When the film was made in 1952, no Flower Class corvettes remained in Royal Navy service. The ship used was therefore the Greek corvette Kriezis, ex-HMS Coreopsis. She was given the number K49 in the film which was the number of HMS Crocus (sometimes wrongly thought to have been used in the film). The real number of the Coreopsis was K32. She was brought back to Britain for scrapping. She had already been scrapped by the time the film premiered.
Two versions were shot of the scene where Captain Ericson talks to Lieutenant Lockhart about having to blow up his own men in the water. In one version he shed one tear, and in the second version he shed two tears. The second version was used.
Donald Sinden was originally supposed to play First Lieutenant James Bennett, until Stanley Baker was cast instead. Therefore Sinden ended up playing the much larger role of Sub-Lieuetenant (later Lieutenant-Commander) Keith Lockhart.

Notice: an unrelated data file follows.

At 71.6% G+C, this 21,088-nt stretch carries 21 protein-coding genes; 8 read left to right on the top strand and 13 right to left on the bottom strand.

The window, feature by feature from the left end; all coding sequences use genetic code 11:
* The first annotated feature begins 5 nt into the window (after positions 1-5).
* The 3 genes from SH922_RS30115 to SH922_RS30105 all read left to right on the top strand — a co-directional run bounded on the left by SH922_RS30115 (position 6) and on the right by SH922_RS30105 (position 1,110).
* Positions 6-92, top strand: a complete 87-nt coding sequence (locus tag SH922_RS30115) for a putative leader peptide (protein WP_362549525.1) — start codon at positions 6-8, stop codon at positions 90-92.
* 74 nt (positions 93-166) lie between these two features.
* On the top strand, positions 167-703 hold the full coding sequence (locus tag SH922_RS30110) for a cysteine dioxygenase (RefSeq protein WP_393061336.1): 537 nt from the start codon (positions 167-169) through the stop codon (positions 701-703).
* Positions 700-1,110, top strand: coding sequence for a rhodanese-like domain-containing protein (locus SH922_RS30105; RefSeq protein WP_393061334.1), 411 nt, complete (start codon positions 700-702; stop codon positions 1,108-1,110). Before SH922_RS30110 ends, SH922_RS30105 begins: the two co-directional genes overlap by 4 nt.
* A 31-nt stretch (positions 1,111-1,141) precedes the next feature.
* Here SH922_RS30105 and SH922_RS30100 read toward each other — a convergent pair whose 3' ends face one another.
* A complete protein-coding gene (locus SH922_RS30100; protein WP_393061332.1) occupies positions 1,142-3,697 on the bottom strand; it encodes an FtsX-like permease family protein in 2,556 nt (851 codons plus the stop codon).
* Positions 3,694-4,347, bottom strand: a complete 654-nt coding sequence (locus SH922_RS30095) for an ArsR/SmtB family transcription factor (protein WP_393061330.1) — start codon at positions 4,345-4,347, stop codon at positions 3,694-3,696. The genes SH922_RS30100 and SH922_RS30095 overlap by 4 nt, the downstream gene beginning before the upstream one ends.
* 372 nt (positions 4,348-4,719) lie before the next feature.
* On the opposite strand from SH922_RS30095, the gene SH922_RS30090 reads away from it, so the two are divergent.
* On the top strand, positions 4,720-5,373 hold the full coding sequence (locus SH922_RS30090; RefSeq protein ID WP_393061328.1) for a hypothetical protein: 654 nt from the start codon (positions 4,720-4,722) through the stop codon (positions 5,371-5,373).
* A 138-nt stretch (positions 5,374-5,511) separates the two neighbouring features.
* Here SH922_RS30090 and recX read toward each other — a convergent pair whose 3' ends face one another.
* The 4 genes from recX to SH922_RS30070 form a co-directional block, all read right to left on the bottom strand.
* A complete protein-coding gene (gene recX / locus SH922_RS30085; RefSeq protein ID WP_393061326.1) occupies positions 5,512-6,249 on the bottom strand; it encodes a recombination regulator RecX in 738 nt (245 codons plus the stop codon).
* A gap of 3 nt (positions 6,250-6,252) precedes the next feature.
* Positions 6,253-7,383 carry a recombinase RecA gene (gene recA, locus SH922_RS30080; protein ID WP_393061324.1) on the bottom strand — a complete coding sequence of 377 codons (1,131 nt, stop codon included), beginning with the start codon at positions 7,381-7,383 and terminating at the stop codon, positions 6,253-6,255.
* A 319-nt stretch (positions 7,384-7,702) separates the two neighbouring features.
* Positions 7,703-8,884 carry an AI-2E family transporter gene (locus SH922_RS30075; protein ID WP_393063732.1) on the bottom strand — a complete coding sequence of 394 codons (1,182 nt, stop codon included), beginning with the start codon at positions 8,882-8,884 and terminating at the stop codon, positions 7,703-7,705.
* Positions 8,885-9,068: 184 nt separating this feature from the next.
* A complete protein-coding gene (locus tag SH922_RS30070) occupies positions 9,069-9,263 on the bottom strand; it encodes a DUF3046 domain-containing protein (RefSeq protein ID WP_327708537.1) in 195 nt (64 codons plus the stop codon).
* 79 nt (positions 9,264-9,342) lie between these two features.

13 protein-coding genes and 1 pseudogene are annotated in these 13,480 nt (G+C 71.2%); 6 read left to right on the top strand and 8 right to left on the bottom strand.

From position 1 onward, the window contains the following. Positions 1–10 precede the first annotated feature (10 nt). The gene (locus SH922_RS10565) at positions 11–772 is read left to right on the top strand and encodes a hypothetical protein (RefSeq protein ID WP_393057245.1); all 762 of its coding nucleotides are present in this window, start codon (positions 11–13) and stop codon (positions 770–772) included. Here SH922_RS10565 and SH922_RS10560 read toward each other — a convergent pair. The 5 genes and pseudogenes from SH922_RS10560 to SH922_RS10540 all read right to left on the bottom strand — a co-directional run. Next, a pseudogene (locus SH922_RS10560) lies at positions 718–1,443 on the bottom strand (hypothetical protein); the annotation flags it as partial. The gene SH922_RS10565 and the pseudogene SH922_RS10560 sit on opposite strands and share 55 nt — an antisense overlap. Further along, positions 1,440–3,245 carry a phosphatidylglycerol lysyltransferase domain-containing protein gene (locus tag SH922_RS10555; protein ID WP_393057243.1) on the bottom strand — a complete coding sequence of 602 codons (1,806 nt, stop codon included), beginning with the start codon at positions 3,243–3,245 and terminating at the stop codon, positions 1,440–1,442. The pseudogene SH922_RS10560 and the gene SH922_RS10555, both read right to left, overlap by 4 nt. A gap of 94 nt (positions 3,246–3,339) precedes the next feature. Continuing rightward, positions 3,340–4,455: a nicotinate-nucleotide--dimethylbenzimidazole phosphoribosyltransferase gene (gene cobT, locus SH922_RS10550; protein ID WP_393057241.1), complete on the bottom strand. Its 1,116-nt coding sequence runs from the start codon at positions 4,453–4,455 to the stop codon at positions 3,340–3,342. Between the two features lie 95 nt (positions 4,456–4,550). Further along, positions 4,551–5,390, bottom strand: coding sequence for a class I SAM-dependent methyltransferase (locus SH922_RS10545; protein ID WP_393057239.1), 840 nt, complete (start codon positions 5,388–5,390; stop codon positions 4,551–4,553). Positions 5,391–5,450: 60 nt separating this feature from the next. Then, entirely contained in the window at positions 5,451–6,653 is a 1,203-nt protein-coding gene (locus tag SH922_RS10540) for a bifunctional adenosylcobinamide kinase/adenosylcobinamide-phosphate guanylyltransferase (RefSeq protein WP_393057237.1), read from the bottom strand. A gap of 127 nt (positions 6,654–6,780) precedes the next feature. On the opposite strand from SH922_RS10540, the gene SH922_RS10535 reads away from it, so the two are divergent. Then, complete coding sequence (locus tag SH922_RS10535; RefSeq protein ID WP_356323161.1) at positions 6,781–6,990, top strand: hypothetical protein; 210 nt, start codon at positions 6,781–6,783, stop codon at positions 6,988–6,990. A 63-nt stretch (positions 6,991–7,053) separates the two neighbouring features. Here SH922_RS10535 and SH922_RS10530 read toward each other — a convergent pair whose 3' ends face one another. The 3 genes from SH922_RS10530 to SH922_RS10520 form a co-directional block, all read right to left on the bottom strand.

On boarding the castle class frigate, Ericson and Lockhart question whether there is actually a castle called 'Saltash Castle'. There is a castle in Saltash but it is more correctly called Trematon Castle.
If you look carefully, you will see that the rank insignia on Ericson's (Jack Hawkins') sleeves are in a different "font" from those of the other officers on his ship. This is because Ericson is RNR (Royal Navy Reserve: men who had been discharged from the regular navy but were retained as reservists - and indeed the novel makes it clear that Ericson had served at Jutland before joining the Merchant Navy), whilst the other officers are RNVR (Royal Navy Volunteer Reserve - men who joined after the outbreak of the war).
At one point, Lt Lockhart removes a tarpaulin to reveal the body of a sailor not out of his teens, awaiting burial at sea. This is a nod to the scene in the book when he confronted with the bodies of several young Wrens (Women's Royal Navy) who die when the ship transporting them to Gibraltar is sunk.
In the book the film is based on, the second ship was a River Class frigate named HMS Saltash, rather than a Castle Class corvette named HMS Saltash Castle. Presumably the change was made based on what type of ship was available for the production.